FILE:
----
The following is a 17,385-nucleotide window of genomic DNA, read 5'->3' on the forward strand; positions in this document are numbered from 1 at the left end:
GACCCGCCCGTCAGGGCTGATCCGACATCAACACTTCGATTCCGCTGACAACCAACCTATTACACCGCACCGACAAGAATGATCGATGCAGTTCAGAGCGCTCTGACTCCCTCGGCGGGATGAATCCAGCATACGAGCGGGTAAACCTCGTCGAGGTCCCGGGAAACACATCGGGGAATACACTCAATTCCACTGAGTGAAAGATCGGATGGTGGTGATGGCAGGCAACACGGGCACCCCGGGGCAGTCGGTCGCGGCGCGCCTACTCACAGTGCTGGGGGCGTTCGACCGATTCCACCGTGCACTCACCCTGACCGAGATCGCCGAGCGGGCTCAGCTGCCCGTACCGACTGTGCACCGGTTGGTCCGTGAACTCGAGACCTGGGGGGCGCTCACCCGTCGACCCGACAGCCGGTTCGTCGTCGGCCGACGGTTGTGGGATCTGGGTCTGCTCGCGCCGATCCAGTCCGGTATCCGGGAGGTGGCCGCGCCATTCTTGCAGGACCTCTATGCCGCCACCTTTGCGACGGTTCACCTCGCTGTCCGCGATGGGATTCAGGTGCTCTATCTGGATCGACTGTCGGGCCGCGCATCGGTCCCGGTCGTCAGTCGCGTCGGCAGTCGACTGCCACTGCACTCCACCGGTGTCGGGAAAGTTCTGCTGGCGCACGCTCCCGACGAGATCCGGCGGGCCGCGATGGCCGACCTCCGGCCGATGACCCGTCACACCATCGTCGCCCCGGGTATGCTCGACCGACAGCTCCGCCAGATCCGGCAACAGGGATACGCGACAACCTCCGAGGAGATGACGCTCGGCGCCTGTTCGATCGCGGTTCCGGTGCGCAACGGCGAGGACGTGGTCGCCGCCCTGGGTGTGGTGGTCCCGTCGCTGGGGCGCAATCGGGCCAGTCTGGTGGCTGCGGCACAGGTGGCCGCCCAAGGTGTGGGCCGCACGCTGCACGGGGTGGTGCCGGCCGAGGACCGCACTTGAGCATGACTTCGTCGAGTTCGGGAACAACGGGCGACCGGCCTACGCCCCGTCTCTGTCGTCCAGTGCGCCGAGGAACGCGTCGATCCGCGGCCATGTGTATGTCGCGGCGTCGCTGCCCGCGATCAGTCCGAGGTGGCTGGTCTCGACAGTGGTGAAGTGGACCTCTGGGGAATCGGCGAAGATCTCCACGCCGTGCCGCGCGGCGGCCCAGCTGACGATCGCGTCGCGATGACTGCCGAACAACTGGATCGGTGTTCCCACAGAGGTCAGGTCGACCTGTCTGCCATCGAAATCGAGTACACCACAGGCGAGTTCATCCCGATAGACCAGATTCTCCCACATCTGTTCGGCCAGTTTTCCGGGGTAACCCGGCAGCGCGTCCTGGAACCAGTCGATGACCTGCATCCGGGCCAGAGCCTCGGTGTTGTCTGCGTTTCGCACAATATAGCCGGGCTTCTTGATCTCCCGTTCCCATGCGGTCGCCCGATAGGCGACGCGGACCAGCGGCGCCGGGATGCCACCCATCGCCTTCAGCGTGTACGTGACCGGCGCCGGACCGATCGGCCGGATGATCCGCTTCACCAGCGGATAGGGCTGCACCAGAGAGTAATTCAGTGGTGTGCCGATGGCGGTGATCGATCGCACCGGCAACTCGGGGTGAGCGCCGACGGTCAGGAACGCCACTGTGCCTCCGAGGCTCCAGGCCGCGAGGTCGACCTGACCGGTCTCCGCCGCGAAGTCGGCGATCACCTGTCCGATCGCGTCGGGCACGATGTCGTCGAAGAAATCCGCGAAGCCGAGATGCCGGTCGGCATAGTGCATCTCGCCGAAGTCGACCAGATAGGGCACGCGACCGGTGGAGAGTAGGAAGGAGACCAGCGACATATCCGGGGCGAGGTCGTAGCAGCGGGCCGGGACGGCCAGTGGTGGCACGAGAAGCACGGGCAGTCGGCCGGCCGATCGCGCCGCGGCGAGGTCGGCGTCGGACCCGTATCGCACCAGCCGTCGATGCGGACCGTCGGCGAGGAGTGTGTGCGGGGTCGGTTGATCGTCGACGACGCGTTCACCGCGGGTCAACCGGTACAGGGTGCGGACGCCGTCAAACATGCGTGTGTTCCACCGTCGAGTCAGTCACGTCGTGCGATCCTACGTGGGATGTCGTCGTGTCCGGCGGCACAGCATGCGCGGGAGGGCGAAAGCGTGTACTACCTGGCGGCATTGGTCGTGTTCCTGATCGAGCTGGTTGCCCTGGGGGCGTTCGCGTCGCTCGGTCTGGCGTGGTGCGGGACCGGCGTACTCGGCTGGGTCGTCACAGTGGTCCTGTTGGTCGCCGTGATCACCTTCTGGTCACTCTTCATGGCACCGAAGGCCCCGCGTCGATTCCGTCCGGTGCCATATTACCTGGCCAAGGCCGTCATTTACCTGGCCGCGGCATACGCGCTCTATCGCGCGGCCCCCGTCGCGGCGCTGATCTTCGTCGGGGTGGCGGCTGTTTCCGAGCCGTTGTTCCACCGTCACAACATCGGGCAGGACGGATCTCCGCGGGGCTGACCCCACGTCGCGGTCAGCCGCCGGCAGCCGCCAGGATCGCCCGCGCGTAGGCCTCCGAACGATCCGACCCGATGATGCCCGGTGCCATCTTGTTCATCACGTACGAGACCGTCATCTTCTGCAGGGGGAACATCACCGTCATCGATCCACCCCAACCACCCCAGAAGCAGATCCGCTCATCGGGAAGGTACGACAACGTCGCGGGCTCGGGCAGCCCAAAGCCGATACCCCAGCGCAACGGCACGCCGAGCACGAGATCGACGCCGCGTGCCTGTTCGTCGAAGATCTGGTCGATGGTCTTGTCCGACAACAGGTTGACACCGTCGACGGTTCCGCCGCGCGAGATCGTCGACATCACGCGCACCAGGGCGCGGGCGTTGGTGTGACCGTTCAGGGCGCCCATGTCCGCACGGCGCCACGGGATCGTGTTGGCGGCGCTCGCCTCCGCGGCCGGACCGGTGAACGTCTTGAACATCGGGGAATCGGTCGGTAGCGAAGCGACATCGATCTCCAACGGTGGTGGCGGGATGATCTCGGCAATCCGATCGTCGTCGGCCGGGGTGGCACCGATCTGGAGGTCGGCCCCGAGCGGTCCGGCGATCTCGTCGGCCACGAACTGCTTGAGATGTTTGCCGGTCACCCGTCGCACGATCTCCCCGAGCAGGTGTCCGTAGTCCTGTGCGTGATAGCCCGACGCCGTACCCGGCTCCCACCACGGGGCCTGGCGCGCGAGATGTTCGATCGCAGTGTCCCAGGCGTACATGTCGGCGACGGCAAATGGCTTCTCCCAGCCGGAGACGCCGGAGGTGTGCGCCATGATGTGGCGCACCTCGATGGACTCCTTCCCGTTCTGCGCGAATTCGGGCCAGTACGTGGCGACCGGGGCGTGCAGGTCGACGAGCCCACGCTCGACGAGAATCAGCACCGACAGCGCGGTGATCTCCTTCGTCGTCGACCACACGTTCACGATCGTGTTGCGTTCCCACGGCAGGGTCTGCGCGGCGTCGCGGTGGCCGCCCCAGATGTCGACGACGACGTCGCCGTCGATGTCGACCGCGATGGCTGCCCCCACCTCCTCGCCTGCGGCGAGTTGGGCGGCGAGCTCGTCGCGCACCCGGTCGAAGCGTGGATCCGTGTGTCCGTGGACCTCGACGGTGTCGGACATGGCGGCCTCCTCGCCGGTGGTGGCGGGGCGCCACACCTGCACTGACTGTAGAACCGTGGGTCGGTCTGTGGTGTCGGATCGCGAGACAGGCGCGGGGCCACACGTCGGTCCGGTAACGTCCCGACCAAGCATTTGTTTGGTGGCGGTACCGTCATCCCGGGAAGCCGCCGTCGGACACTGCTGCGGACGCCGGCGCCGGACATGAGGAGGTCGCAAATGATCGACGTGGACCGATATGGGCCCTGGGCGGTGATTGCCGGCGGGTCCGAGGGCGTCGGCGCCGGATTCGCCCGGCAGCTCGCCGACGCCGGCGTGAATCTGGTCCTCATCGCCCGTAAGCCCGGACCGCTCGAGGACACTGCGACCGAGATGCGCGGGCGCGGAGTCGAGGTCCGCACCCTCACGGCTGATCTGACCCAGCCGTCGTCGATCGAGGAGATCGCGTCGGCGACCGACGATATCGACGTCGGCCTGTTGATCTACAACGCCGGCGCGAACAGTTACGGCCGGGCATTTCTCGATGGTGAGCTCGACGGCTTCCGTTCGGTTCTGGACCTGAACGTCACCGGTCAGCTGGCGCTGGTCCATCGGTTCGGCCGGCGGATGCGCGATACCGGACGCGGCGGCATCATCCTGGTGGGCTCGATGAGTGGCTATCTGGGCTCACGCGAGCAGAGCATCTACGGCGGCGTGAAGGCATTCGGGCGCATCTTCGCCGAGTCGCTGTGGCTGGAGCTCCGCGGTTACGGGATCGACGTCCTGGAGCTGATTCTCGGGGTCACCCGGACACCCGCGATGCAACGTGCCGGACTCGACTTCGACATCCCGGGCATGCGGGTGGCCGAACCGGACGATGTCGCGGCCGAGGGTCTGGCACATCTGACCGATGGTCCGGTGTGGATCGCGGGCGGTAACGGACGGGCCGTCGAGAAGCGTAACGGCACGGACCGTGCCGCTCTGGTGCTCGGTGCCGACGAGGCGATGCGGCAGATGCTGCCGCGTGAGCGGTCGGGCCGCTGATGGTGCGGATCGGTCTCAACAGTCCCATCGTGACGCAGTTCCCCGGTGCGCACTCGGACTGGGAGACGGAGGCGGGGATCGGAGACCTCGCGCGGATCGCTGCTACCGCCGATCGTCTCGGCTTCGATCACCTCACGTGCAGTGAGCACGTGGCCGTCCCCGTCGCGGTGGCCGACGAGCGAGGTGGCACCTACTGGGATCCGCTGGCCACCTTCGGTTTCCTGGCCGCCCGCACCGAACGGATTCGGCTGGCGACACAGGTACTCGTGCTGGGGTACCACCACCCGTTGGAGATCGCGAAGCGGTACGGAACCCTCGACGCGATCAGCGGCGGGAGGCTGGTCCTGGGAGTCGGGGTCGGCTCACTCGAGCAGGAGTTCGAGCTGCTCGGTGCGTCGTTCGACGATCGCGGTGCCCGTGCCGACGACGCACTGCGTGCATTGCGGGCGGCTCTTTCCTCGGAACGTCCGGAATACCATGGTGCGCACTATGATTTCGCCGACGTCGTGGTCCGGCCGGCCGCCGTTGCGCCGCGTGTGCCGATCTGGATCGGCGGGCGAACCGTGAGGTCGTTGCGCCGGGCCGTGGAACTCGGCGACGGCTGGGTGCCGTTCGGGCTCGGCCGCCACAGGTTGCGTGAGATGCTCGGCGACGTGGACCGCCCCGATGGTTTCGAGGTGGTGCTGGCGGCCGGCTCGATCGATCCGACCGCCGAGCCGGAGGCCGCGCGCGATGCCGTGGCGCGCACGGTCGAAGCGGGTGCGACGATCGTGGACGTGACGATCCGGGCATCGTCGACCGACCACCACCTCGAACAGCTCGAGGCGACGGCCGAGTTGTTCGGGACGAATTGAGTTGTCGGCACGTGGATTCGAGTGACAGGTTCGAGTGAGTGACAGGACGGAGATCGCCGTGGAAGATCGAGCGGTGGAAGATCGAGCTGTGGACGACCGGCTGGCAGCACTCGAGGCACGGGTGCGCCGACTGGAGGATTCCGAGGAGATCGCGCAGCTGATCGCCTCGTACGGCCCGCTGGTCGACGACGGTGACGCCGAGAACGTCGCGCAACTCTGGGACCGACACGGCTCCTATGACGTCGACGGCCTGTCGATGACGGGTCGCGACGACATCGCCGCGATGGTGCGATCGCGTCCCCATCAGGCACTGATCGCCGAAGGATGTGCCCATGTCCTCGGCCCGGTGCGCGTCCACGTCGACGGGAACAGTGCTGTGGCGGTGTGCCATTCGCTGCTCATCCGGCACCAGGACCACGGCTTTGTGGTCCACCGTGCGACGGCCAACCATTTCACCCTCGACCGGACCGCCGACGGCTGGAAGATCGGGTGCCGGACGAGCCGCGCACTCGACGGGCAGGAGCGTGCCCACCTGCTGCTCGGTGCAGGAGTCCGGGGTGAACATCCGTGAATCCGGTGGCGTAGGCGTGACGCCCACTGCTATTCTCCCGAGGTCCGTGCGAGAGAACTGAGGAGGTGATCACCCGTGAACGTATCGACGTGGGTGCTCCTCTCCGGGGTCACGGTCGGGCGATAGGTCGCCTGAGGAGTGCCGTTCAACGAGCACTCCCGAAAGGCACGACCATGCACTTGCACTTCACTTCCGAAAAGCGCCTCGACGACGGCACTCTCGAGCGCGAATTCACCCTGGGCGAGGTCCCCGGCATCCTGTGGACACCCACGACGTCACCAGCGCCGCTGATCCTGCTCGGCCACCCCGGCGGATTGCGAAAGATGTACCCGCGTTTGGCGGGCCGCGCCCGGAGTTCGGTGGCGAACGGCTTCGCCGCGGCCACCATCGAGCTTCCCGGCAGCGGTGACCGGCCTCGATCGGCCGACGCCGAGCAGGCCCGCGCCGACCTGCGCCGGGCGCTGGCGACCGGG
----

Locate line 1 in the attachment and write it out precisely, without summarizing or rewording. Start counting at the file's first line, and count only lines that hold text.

The following is a 17,385-nucleotide window of genomic DNA, read 5'->3' on the forward strand; positions in this document are numbered from 1 at the left end: